Who Am I?

My photo

I like sports....lots of sports...all sports!  Follow my blog as I talk about sports....if you like sports of course

Thursday, 2 October 2014

Stop Using the R-word #nogoodway

Did you know yesterday, October 1, was the annual YELLOWCARD day?  Do you know what Yellowcard day is?  If not, you are not alone.  But let's change that!

Yellowcard day is part of a campaign to end the casual use of the R-word in everyday conversations amongst young professionals in Canada.  In support of Special Olympic athletes, motionball has started a movement to eliminate the use of this word.  From the movement website

"A yellow card in soccer is shown to an offending player as a warning – a way of letting you know that you’ve crossed a line, perhaps without even intending to do so. We want to let people know that even when it’s used in a way that seems harmless, benign or even positive, the truth is there is #nogoodway to use the R-Word. Our goal with YELLOWCARD is to inform and engage without being punitive or threatening. We want to invite change, not force it."

Is there any reason why more people are not supporting this movement?  When you look at the website (which I hope all of you reading this will do!!!), notice the counter mid-way down the page.  As I write this blog, the counter shows the R-word has been tweeted...yes just tweeted...6,958,266 times.  Just under 7 million times!  Really? 

This topic hits very close to home for me.  My younger brother was born with a disability.  He has faced the public stigma of this on a daily basis from a young age.  We have heard the R-word used in his direction.  We took him and his friends bowling for his birthday one year.  A few lanes over was another child's birthday party.  I overheard a few of the kids at the other lane talking and asking if those kids (referring to our lanes) were all retards.  I don't think my brother or any of his friends heard, but I did.  I remember being mad that they would be saying a hurtful word about my brother.  He was my brother.  I had never really thought of the R-word being in the same sentence as him.  Sure he was in a wheelchair, sure he couldn't walk, sure his speech is not always perfect, but that was him.  He was my brother and that was how he was born.  Some people are tall.  Some people are short.  Some people are white.  Some people are black.  It was all the same to me.  I was both mad and confused.  Don't get me wrong, I do not think some of the kids and parents who have used the word in front of us meant it in a spiteful or hurtful way; however, the use of the word still has a negative impact.  As the movement hashtag states, #nogoodway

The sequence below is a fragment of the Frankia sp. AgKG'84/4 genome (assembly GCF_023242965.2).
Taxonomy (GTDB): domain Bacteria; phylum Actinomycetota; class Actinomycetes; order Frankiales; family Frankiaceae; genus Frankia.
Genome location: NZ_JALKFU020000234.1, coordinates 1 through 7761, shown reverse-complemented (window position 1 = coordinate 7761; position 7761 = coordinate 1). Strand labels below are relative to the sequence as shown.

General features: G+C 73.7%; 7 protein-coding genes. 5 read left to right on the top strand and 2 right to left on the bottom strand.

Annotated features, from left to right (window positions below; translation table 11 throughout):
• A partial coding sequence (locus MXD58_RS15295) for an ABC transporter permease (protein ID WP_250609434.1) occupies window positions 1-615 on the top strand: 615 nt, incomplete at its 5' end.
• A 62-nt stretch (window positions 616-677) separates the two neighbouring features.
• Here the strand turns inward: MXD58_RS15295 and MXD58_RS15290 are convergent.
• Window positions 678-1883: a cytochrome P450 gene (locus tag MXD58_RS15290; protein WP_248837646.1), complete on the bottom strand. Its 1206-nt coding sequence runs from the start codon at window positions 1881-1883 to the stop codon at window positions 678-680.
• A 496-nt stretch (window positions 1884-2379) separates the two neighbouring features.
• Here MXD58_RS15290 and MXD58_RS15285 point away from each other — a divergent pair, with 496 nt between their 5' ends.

While my brother has more of a physical disability in comparison to intellectual disability, the use of the R-word and the negative impact affects all of us.  Think of the last time you or your teammate or your buddy used the word.  Who was around?  Did you recognize the word being used?  How did you respond?  How did you feel?  My guess is most of us probably don't even recognize the word being used around us.  Now put yourself in a wheelchair unable to walk or imagine yourself with an intellectual disability resulting in you unable to speak.  Now imagine you are on the bus or at work or in school and people around you are using the R-word.  Maybe someone even says it in your direction.  Now how do you feel?

In our family, we refuse to acknowledge this word as part of the English language.  Yes, I realize turning our head away from a word that is commonly used does not solve the issue but we still refuse to allow the word in our homes and in front of my brother.  I have had friends use the word.  I do not get upset with them.  Rather I point out my dislike of the word.  Even if not said in a negative way with meaning, it still has a negative tone in my head and possibly to those in earshot.  Most friends I have said this to have acknowledged my dislike of the word.  Most know of my family background.  And almost all have stopped using the word, at least in front of me.  Do they still use the word when I am not around?  Perhaps, but I can always hope they don't or at least have caught themselves and stopped.

I would like to encourage you to visit the yellowcard site.  Sign up as a yellowcard ambassador.  As of this moment, there are 5,934 people who taken the pledge to raise awareness and educate others on putting an end to the use of the R-word in society.  Will you join this movement?  Share this with your friends, family and colleagues.  Whether we are friends or not, know one another or are strangers, however you stumbled across my blog, please at least educate yourself on this initiative.

I want to thank Canadian curler and 2006 Olympic Gold Medalist Brad Gushue for tweeting out about this important topic.  I honestly had not heard about this until I saw his tweet yesterday.  I don't know Brad and have never met him but am a fan of his and the sport.  Please send him a thank you tweet if you like.  I hope more high-profile athletes, actors, performers, public figures join this movement and help us end the use of the R-word.  I encourage you to also become more informed on the work of the Special Olympics.  They are a wonderful organization.  I was fortunate to volunteer for the Alberta Special Olympics Summer Games one year and it was one of the most exciting, fun, motivating volunteer experiences I have ever been a part of.

Thank you for taking the time to read this blog.  I always welcome feedback.

BTW, the counter is now at 6,958,483...jumped 217 times in the short time I was writing.